Watch now: Lawmakers, political observers reflect on Madigan’s downstate legacy

Committeeman Michael Madigan, 13th Ward, speaks before the park board on July 28, 1970.


Madigan supported the evidence-based education funding model that was signed into law by Gov. Bruce Rauner in 2017, for instance, which created the framework to divert more state funds to downstate schools as well as Chicago.

Before that, he supported Edgar’s school funding reform initiative, which would have raised income taxes and reduced property taxes to shift the burden of funding schools to the state. That effort was killed by then-Senate President James “Pate” Phillip, who represented the Chicago suburbs.

Edgar said that Madigan “brought stability to the process” and “always knew where his votes were.”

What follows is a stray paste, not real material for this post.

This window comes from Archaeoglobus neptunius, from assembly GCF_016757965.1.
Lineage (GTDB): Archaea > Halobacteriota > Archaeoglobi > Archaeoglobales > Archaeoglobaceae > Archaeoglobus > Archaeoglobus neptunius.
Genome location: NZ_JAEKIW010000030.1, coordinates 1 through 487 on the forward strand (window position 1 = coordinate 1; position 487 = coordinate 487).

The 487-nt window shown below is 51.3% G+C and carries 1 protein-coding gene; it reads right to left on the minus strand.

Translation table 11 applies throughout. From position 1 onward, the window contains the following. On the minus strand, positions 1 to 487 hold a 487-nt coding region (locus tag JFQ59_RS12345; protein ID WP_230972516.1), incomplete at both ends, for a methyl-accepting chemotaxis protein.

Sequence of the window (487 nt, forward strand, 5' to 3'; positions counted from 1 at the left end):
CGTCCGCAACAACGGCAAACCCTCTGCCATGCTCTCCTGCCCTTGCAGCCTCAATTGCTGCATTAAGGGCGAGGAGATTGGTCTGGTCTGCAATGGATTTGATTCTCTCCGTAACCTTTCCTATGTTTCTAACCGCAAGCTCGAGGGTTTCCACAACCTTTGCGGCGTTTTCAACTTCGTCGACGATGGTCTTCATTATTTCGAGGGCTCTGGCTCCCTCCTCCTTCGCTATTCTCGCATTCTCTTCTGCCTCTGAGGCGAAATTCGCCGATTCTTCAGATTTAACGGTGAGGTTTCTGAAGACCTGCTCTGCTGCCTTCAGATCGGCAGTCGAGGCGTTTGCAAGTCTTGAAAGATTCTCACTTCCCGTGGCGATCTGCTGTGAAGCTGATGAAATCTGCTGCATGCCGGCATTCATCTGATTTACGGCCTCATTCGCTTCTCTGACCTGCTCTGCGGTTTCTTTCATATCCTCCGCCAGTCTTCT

“And as a result, when you negotiated with him, you knew that if he agreed to something that he was going to deliver,” Edgar said. “And that isn’t always true of all leaders.”

Edgar said that “just to survive 36 years of speaker in a body as diverse as the Illinois House, particularly his caucus, is an accomplishment in itself.”

“I don’t know anybody else you could have survived that long,” Edgar said. “He was very good at sensing where his members were. I mean, he pulled them along at times, but he also couldn’t get too far ahead of them. He had to adapt and change, which he did.”

Former Gov. Jim Edgar, left, appears with Gov.-elect Bruce Rauner at an even in Springfield in 2014. Rauner clashed with state Rep. Michael Madigan, D-Chicago, who announced his resignation on Thursday. 


Current and former members in both parties of the General Assembly offering praise for the former House speaker, but many said Madigan’s departure was “far past time.”


February 18, 2021 at 05:11PM

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